February 4, 2023

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Commentary: Ready for the Gymnasium: Now the knight must be honored!

Johan Kagstad (79) has been involved in a number of sports, and has left a huge mark on his life.

New Year’s dream for Norwegian sports: for the jury to award Johan Kagstad (79) the honorary prize at tonight’s Sports Gala.

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Every year there are many and long discussions about who should receive the prizes during the selection at the beginning of January. Perhaps not everything will be agreed upon this year either, but hopefully at least one award will be handed out with a standing ovation. It is difficult to see any good arguments against awarding Johan Kagstad an ‘honorary award’. Let’s hope the jury shares this view!

Kaggestad received this award regardless of his health, but his serious condition is why this particular award is the perfect timing for the honor.

This fall, Johan Kagstad was honored by the Norwegian Sports Journalists Association, receiving the award in the nursing home where fellow TV 2 star Kristian Pasch lives.

For many years, Johan Kagstad and Christian Paasch have been central to TV 2’s coverage of the Tour de France.

The delivery video was a chill-inducing, sad, and somewhat beautiful session. It will now be interesting to see what choices are made on the biggest stage that Norwegian sport has to offer, the festival being staged in Hamar.

Johan Kagstad can look back on the long life in the sport, where he meant so much to so many. There are many arguments that Kagstad’s fingerprint makes him an exceptionally good candidate.

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Not least the extent of his contributions to the sport is impressive.

He has a background as an athlete in athletics and soccer, and has gained experience in top sports and training methods.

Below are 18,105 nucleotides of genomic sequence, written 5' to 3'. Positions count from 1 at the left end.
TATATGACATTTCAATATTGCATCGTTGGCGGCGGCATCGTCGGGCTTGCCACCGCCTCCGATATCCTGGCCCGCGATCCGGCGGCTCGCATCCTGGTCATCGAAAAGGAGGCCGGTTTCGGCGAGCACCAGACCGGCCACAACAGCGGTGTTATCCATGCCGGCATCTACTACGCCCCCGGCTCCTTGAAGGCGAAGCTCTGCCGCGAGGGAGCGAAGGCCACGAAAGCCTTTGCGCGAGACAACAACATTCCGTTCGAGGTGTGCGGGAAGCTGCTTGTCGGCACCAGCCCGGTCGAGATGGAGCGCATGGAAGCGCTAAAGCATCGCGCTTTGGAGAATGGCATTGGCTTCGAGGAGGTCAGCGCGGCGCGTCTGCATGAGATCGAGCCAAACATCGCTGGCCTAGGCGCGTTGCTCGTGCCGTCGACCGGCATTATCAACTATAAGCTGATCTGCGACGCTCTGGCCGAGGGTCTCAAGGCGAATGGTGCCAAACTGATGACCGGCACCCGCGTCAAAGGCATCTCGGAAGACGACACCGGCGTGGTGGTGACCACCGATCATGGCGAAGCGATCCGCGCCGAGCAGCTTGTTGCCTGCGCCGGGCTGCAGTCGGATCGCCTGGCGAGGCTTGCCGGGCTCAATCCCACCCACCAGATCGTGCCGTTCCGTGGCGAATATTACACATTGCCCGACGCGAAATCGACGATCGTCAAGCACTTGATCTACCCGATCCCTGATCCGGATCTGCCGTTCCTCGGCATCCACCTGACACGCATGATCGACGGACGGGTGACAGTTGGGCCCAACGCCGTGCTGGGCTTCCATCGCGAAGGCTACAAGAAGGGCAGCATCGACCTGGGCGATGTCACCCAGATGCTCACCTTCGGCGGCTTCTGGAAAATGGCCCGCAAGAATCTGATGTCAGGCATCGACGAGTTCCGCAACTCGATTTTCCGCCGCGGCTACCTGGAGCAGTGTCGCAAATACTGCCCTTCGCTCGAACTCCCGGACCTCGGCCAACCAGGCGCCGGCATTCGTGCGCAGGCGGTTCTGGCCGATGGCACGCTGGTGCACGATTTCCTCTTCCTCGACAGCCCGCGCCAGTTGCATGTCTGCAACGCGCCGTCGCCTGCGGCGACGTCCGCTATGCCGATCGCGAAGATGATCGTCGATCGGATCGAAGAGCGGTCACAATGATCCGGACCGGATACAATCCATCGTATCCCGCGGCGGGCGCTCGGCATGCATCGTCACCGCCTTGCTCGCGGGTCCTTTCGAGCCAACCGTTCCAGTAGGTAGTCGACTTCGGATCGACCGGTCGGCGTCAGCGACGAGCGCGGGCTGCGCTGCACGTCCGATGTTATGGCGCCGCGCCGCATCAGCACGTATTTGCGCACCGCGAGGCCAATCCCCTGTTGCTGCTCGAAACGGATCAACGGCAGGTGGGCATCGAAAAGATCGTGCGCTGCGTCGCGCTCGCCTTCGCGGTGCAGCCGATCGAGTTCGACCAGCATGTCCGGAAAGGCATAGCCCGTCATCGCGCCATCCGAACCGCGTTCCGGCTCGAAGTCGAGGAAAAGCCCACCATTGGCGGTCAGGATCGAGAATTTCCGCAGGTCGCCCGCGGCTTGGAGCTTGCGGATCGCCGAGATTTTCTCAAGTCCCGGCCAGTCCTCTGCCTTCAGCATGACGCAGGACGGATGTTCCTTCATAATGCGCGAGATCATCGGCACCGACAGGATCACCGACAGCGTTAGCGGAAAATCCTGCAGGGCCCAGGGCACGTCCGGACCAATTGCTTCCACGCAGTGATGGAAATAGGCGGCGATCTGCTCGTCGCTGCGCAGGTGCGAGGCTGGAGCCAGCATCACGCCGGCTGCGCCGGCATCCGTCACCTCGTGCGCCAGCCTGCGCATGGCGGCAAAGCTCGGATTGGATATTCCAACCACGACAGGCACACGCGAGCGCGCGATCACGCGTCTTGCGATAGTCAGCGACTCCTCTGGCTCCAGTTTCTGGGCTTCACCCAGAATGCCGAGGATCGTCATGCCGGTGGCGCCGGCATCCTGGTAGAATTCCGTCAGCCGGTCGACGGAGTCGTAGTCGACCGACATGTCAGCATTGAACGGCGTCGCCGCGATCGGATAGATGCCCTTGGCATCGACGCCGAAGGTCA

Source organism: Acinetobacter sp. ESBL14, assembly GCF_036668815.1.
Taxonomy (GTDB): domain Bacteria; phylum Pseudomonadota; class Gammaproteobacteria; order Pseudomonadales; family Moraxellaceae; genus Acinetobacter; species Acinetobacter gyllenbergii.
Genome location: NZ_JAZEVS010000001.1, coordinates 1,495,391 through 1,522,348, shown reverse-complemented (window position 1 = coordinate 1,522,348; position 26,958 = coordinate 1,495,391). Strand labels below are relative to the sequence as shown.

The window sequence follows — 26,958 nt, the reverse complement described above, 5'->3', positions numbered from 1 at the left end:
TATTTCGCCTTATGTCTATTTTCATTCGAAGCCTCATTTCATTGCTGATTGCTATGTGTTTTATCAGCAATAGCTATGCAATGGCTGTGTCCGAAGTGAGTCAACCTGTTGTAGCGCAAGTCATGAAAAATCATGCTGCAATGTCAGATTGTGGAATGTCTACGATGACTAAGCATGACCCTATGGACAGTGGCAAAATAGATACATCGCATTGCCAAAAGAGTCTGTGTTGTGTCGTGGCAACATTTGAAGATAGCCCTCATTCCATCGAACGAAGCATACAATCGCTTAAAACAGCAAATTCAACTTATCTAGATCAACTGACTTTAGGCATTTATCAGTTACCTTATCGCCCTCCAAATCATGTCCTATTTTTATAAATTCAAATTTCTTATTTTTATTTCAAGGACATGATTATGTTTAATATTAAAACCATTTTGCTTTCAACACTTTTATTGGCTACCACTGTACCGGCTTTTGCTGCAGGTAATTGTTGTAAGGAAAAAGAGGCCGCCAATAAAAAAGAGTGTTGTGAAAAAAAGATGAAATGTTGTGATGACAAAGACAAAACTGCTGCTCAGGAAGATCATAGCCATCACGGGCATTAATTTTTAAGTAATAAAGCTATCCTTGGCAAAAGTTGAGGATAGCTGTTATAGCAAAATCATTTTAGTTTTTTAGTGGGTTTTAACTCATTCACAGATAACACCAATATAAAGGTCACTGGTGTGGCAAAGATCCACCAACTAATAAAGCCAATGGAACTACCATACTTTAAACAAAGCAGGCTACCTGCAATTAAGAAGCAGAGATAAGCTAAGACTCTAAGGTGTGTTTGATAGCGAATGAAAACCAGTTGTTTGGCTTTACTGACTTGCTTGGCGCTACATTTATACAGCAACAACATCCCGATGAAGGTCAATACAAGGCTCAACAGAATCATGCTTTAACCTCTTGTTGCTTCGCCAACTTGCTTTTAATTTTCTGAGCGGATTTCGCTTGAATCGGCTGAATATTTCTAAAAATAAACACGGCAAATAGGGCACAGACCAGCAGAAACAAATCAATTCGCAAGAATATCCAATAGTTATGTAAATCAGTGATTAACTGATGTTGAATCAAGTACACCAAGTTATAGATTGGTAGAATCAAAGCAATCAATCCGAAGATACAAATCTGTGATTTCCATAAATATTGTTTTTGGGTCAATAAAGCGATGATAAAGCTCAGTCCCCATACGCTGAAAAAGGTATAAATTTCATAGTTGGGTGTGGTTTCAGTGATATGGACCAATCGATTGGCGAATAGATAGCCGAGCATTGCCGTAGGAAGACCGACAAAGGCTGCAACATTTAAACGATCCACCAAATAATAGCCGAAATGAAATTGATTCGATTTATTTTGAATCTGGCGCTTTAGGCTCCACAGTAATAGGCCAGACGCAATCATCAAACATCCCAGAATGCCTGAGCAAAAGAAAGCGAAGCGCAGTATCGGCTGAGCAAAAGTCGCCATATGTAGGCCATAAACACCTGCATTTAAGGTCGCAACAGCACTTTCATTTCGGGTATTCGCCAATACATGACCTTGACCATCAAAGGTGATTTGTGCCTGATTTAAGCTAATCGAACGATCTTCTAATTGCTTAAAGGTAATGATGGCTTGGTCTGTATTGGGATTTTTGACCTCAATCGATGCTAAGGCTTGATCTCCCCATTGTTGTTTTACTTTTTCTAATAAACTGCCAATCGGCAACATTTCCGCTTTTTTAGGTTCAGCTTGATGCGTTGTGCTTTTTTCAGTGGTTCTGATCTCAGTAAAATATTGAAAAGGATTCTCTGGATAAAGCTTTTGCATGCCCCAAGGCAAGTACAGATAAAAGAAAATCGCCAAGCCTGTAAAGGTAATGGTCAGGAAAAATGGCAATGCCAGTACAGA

He used coaching skills for the purpose of treating mentally ill people, and thus was important to public health. Not least, he has demonstrated communication skill and storytelling skills in the course of television which are rare.

If the phrase “comes across the screen” is at all inclusive, it certainly applies to Kagstad’s long work as an expert commentator during the Tour de France.

Born in Mudum, Kagstad has a degree in Economics and is best known as an athletics coach from earlier eras.

13 medals in the Olympic Games, WC and EC was the highlight of his nine-season spell as national team coach, a period in which he was close to superstars Grete Weitz and Ingrid Christiansen.

He also held coaching positions in cycling and snowboarding, was part of the VĂ¥lerenga football team, a board member at Storhamar and was associated with Olympiatoppen as a sports coordinator.

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Los Angeles 1984 Summer Olympics. Grete Weitz and Coach Johan Kagstad.

Outside of sports, he worked as Director of Culture in the municipality of Modem and was a business advisor.

He was also one of many courageous voices among sports veterans, who called themselves the “Nine Old Men,” and spoke out against the NIF leadership at a time when the regime thought it a good idea to block access to sports leaders’ spending.

Recently, many Norwegians probably have the strongest connection with him as a TV personality. What he meant to interest cycling, by having a very knowledgeable voice and commitment along French touring routes, is hard to measure.

It was noted, however, that Johan Kagestad was knighted by the French Order of Letters and Arts.

Now Johan Kagstad is weak and in the last stage of his life. Now we just have to cross our fingers that the jury knows when to visit and is using Saturday evening to give him a much deserved award.

There are many who have reason to thank Johan Kagstad for all he has done for Norwegian sport.

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